In this era of social media, a lot of people have started chronicling their lives for the world to see. This isn’t necessarily a bad thing. I myself have a daily blog  that serves as an online journal of sorts. I also post daily links to that blog on my Facebook page, so I am hardly in a position to complain about social media.

However, using social media is not without risks. People who write about their vacations as they are on those vacations are opening themselves to burglaries from Facebook-savvy burglars. Students and adults who post nasty things about teachers or employers can sometimes find themselves in big trouble when those teachers or employers come across their comments online. Discretion is definitely needed.

Today’s letter, however, deals with details that are revealed online about missionary work. Inspirational stories may seem less inspirational when viewed through the eyes of a person who was being taught by those missionaries. Therein is the subject of today’s letter.

“Somewhere in the World” writes about an experience she had where an investigator saw herself in a place where she didn’t want to be seen. Read on for Somewhere’s experience:

I suggested an investigator watch “The District” (a new reality series on missionary work). When she reported back, she said she was worried about personal privacy.

The mother of one of the missionaries who was teaching her wrote about her (repeating the missionary’s comments) in an online blog in ways my friend recognized, though it had not named her. She also wrote about others – including the reasons they weren’t being baptized, in ways that made them identifiable to this investigator.

Should missionary moms, mission presidents, and/or missionaries themselves write mission stories online? And should any of them write about investigators without their permission? Does it matter whether it is a country which is wired, or one that isn’t (and therefore less likely to have the word spread)? Who has the right to publish online info about other’s investigation/conversion/life stories (I’m assuming here the best of intentions)?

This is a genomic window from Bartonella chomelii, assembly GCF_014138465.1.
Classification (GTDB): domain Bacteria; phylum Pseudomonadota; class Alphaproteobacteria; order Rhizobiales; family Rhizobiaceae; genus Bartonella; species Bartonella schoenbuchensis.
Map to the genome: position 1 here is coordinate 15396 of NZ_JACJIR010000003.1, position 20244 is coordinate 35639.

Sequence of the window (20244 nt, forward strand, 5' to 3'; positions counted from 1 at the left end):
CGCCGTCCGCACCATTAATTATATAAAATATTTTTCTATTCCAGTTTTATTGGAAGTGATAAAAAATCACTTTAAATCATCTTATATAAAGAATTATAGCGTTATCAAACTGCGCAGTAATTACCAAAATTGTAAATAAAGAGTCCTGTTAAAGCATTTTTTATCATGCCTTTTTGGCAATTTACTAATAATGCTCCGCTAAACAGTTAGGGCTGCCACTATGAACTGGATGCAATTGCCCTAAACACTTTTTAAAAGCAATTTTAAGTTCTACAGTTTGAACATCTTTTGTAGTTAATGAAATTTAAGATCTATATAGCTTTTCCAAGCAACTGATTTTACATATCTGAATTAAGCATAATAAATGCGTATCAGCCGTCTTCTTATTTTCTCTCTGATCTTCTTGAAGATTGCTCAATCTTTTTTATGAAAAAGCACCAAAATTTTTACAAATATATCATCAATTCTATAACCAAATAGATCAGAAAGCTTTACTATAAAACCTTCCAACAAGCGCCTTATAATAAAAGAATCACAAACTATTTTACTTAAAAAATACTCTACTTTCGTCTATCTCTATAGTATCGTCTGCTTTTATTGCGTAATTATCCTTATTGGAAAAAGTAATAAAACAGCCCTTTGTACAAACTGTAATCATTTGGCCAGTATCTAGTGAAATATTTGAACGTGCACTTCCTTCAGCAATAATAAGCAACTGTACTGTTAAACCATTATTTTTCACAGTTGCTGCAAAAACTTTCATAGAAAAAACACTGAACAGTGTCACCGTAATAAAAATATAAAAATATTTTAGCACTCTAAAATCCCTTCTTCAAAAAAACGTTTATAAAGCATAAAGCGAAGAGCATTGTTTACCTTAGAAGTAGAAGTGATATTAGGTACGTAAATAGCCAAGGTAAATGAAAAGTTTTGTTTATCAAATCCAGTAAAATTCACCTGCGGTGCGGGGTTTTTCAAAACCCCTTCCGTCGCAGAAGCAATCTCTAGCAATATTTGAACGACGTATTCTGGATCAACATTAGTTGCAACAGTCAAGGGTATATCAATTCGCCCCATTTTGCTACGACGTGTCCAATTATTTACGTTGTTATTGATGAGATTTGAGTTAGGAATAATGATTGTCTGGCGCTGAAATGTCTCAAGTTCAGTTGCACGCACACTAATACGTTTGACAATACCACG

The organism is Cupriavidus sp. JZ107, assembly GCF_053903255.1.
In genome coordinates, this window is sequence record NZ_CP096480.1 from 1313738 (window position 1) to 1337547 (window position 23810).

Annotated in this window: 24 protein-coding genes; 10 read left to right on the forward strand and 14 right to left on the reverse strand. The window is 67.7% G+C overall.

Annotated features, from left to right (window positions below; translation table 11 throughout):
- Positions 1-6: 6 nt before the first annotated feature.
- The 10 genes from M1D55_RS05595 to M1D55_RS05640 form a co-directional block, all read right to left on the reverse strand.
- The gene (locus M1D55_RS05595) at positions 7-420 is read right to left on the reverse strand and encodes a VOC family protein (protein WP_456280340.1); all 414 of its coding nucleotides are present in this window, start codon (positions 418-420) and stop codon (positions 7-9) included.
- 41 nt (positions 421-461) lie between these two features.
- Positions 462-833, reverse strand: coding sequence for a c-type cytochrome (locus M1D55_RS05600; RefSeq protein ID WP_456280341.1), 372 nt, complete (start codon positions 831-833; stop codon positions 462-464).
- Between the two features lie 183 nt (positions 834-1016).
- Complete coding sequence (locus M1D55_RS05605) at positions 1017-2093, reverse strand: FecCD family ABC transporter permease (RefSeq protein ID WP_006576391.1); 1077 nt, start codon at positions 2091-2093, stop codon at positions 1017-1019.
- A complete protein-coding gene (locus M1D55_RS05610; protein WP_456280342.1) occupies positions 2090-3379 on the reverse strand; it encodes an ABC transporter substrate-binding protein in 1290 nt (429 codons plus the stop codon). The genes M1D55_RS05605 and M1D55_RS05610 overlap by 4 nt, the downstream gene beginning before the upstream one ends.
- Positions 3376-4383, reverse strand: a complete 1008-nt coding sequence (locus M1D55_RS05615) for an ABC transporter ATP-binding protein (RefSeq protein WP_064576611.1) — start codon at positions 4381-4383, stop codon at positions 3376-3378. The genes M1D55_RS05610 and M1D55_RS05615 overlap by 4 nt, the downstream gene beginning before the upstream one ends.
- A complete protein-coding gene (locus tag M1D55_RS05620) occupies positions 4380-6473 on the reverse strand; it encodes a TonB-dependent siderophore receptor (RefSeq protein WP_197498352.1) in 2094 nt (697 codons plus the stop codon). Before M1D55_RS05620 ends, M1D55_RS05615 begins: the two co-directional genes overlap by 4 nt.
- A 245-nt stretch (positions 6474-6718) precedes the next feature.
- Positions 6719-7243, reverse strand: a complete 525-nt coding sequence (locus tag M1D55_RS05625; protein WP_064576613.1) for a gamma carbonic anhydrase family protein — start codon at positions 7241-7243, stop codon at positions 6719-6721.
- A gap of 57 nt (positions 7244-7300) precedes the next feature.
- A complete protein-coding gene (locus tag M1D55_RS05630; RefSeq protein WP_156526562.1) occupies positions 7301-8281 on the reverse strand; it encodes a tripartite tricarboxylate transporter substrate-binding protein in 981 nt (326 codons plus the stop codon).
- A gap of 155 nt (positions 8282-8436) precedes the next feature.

Somewhere in the World

Now there’s a sticky situation. On one hand, people want to describe their experiences and have a right to do so. On the other hand, the people they write about certainly don’t expect to have their life stories broadcast in a way that identifies them. I can only imagine the concern that Agnes P. Investigator might feel if she read Elder Earnest’s (or Elder Earnest’s mother’s) blog telling the world that Agnes P. had a testimony but that she was having an affair with a married man and didn’t think she could be baptized yet because she didn’t want to give up Romeo. Talk about an embarrassing situation – not to mention a potential cause for a lawsuit!

There has to be a fine line somewhere. Readers, if you have any suggestions about behavior (especially honoring the rights to privacy) on social media, please send your thoughts to [email protected]“. DO NOT USE THE FORM ON THIS PAGE, BECAUSE IT RARELY WORKS SO YOU’LL JUST BE WASTING YOUR TIME. No, write an actual email to the email address in this paragraph. I’m looking forward to hearing from you.

Until next week –


“Nothing is more dangerous than a friend without discretion; even a prudent enemy is preferable.”

Jean de La Fontaine


Want more Kathryn H. Kidd? Visit to read her blog and get free stuff. Kathy also has a weekly column at the Nauvoo Times (